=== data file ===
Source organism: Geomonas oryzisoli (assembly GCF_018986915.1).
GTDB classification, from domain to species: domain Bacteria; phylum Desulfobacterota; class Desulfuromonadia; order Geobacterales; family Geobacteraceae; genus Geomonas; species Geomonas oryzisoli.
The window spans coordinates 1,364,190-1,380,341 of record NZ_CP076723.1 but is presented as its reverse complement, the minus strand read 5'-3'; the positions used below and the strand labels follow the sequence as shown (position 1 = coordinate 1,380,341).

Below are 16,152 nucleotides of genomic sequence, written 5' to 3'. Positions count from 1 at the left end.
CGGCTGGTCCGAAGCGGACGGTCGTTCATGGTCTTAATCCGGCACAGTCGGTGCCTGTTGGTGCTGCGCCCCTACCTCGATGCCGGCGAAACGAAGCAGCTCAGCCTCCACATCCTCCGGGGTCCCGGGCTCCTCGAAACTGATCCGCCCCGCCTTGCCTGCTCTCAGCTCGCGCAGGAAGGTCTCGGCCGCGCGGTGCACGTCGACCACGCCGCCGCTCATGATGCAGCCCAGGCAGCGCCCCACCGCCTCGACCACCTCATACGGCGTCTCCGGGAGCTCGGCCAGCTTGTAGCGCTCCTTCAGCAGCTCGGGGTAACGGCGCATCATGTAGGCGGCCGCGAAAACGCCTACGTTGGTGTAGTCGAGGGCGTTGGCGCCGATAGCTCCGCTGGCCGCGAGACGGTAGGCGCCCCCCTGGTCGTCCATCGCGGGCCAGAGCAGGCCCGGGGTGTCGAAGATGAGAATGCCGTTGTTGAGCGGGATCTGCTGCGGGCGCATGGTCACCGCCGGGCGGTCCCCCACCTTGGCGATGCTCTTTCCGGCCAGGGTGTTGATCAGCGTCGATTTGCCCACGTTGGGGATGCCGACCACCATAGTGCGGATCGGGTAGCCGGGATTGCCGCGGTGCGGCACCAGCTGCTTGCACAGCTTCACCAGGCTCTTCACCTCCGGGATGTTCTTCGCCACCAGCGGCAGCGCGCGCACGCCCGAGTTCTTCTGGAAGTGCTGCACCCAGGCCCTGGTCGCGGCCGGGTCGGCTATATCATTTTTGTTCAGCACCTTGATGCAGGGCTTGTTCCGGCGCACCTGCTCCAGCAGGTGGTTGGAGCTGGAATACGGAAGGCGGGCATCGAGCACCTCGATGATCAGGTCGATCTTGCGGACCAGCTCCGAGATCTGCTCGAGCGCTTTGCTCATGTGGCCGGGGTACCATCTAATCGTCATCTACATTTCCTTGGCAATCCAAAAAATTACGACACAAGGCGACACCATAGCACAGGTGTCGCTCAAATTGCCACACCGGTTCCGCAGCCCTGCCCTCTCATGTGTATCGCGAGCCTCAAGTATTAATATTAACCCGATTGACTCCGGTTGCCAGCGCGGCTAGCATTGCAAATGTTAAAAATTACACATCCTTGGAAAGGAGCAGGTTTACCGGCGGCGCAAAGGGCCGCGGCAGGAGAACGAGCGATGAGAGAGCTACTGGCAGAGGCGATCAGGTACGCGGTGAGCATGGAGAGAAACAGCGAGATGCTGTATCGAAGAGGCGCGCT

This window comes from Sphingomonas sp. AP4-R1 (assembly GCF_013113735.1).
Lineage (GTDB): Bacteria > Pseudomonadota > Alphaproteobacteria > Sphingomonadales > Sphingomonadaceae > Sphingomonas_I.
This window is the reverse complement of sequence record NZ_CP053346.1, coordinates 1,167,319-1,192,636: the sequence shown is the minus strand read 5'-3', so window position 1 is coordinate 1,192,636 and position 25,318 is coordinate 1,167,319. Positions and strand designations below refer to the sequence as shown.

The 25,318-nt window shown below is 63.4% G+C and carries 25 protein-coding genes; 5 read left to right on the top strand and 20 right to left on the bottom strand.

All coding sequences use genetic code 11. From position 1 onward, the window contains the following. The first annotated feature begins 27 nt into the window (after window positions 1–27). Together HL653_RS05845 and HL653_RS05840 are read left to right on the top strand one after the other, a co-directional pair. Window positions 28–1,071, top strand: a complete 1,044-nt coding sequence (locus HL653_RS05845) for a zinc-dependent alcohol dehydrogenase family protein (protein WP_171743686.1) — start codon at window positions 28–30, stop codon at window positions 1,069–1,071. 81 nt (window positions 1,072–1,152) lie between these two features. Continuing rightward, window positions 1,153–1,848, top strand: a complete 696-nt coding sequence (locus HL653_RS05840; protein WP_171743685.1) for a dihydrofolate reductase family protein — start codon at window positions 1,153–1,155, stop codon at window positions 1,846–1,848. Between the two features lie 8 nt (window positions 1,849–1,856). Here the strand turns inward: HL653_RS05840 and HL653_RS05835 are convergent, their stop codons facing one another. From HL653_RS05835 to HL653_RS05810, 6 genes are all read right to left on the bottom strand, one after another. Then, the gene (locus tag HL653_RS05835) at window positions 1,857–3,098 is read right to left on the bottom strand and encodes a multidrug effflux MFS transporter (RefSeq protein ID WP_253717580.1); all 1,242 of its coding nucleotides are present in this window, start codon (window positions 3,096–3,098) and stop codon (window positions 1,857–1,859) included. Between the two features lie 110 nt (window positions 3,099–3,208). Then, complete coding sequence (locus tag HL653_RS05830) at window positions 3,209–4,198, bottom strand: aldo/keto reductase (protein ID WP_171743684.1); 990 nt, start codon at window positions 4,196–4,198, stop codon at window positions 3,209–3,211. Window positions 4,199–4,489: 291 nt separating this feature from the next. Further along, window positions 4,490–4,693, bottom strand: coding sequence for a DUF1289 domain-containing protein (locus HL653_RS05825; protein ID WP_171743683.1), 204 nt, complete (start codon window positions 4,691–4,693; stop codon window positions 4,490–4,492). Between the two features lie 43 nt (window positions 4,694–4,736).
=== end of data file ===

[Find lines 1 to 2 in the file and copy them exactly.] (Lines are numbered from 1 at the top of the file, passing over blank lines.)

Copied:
Source organism: Geomonas oryzisoli (assembly GCF_018986915.1).
GTDB classification, from domain to species: domain Bacteria; phylum Desulfobacterota; class Desulfuromonadia; order Geobacterales; family Geobacteraceae; genus Geomonas; species Geomonas oryzisoli.